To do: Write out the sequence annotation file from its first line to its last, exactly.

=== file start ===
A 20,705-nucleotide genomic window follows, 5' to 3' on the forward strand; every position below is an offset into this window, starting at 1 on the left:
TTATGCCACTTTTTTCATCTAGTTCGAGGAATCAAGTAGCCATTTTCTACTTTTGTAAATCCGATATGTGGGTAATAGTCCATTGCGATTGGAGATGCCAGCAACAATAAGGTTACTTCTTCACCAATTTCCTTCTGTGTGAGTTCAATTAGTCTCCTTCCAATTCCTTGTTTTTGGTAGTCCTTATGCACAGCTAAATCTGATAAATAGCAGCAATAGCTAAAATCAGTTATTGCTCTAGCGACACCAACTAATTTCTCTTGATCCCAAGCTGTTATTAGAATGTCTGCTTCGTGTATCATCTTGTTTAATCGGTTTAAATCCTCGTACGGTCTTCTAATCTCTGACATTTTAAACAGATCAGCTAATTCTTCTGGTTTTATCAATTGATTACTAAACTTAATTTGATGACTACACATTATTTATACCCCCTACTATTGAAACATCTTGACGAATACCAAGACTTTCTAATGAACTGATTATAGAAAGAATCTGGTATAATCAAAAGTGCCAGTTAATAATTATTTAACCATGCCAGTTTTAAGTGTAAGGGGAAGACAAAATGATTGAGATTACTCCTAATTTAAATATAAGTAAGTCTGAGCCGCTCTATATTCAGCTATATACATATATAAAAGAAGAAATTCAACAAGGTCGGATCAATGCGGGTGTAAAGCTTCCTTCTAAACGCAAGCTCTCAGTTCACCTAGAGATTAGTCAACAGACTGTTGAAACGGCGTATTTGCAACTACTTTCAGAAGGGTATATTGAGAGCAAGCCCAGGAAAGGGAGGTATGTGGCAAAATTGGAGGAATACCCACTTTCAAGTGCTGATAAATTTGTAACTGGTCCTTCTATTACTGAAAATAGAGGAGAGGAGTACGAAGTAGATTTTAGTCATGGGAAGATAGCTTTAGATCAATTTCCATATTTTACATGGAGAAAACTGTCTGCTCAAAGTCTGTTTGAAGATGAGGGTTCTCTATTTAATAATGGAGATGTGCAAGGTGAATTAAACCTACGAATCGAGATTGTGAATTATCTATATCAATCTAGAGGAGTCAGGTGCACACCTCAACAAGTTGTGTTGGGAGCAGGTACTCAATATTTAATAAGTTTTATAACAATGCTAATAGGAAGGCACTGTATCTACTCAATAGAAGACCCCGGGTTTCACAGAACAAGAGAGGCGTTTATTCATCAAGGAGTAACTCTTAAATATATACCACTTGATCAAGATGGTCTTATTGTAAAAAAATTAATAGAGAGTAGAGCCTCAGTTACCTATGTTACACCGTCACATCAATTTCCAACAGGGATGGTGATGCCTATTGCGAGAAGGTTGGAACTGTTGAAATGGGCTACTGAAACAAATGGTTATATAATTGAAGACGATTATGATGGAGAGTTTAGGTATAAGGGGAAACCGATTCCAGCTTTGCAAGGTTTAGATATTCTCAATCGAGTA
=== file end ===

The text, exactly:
A 20,705-nucleotide genomic window follows, 5' to 3' on the forward strand; every position below is an offset into this window, starting at 1 on the left:
TTATGCCACTTTTTTCATCTAGTTCGAGGAATCAAGTAGCCATTTTCTACTTTTGTAAATCCGATATGTGGGTAATAGTCCATTGCGATTGGAGATGCCAGCAACAATAAGGTTACTTCTTCACCAATTTCCTTCTGTGTGAGTTCAATTAGTCTCCTTCCAATTCCTTGTTTTTGGTAGTCCTTATGCACAGCTAAATCTGATAAATAGCAGCAATAGCTAAAATCAGTTATTGCTCTAGCGACACCAACTAATTTCTCTTGATCCCAAGCTGTTATTAGAATGTCTGCTTCGTGTATCATCTTGTTTAATCGGTTTAAATCCTCGTACGGTCTTCTAATCTCTGACATTTTAAACAGATCAGCTAATTCTTCTGGTTTTATCAATTGATTACTAAACTTAATTTGATGACTACACATTATTTATACCCCCTACTATTGAAACATCTTGACGAATACCAAGACTTTCTAATGAACTGATTATAGAAAGAATCTGGTATAATCAAAAGTGCCAGTTAATAATTATTTAACCATGCCAGTTTTAAGTGTAAGGGGAAGACAAAATGATTGAGATTACTCCTAATTTAAATATAAGTAAGTCTGAGCCGCTCTATATTCAGCTATATACATATATAAAAGAAGAAATTCAACAAGGTCGGATCAATGCGGGTGTAAAGCTTCCTTCTAAACGCAAGCTCTCAGTTCACCTAGAGATTAGTCAACAGACTGTTGAAACGGCGTATTTGCAACTACTTTCAGAAGGGTATATTGAGAGCAAGCCCAGGAAAGGGAGGTATGTGGCAAAATTGGAGGAATACCCACTTTCAAGTGCTGATAAATTTGTAACTGGTCCTTCTATTACTGAAAATAGAGGAGAGGAGTACGAAGTAGATTTTAGTCATGGGAAGATAGCTTTAGATCAATTTCCATATTTTACATGGAGAAAACTGTCTGCTCAAAGTCTGTTTGAAGATGAGGGTTCTCTATTTAATAATGGAGATGTGCAAGGTGAATTAAACCTACGAATCGAGATTGTGAATTATCTATATCAATCTAGAGGAGTCAGGTGCACACCTCAACAAGTTGTGTTGGGAGCAGGTACTCAATATTTAATAAGTTTTATAACAATGCTAATAGGAAGGCACTGTATCTACTCAATAGAAGACCCCGGGTTTCACAGAACAAGAGAGGCGTTTATTCATCAAGGAGTAACTCTTAAATATATACCACTTGATCAAGATGGTCTTATTGTAAAAAAATTAATAGAGAGTAGAGCCTCAGTTACCTATGTTACACCGTCACATCAATTTCCAACAGGGATGGTGATGCCTATTGCGAGAAGGTTGGAACTGTTGAAATGGGCTACTGAAACAAATGGTTATATAATTGAAGACGATTATGATGGAGAGTTTAGGTATAAGGGGAAACCGATTCCAGCTTTGCAAGGTTTAGATATTCTCAATCGAGTA